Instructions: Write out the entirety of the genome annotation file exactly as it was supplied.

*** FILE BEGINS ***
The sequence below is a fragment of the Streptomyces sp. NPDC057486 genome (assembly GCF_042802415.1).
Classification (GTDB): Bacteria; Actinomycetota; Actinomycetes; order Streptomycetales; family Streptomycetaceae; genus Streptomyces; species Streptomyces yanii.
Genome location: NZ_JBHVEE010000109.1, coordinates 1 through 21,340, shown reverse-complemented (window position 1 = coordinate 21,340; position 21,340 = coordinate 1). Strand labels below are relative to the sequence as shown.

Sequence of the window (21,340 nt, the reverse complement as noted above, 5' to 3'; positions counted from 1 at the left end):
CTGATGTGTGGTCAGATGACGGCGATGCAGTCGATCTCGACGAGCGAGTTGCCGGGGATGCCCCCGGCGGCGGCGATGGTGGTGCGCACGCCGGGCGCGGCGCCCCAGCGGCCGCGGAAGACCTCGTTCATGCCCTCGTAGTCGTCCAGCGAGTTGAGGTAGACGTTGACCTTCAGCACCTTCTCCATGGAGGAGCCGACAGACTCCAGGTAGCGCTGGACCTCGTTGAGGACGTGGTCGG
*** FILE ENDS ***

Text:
The sequence below is a fragment of the Streptomyces sp. NPDC057486 genome (assembly GCF_042802415.1).
Classification (GTDB): Bacteria; Actinomycetota; Actinomycetes; order Streptomycetales; family Streptomycetaceae; genus Streptomyces; species Streptomyces yanii.
Genome location: NZ_JBHVEE010000109.1, coordinates 1 through 21,340, shown reverse-complemented (window position 1 = coordinate 21,340; position 21,340 = coordinate 1). Strand labels below are relative to the sequence as shown.

Sequence of the window (21,340 nt, the reverse complement as noted above, 5' to 3'; positions counted from 1 at the left end):
CTGATGTGTGGTCAGATGACGGCGATGCAGTCGATCTCGACGAGCGAGTTGCCGGGGATGCCCCCGGCGGCGGCGATGGTGGTGCGCACGCCGGGCGCGGCGCCCCAGCGGCCGCGGAAGACCTCGTTCATGCCCTCGTAGTCGTCCAGCGAGTTGAGGTAGACGTTGACCTTCAGCACCTTCTCCATGGAGGAGCCGACAGACTCCAGGTAGCGCTGGACCTCGTTGAGGACGTGGTCGG